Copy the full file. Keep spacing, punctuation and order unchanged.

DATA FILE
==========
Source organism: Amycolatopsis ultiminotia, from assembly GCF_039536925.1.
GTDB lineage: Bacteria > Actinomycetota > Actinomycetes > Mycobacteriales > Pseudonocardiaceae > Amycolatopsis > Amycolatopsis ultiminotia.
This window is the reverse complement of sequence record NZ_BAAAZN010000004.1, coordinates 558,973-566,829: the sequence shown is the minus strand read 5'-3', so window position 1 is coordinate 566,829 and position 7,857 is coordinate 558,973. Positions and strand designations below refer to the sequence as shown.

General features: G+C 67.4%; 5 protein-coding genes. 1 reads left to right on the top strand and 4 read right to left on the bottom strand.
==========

Source organism: Amycolatopsis ultiminotia, from assembly GCF_039536925.1.
GTDB lineage: Bacteria > Actinomycetota > Actinomycetes > Mycobacteriales > Pseudonocardiaceae > Amycolatopsis > Amycolatopsis ultiminotia.
This window is the reverse complement of sequence record NZ_BAAAZN010000004.1, coordinates 558,973-566,829: the sequence shown is the minus strand read 5'-3', so window position 1 is coordinate 566,829 and position 7,857 is coordinate 558,973. Positions and strand designations below refer to the sequence as shown.

General features: G+C 67.4%; 5 protein-coding genes. 1 reads left to right on the top strand and 4 read right to left on the bottom strand.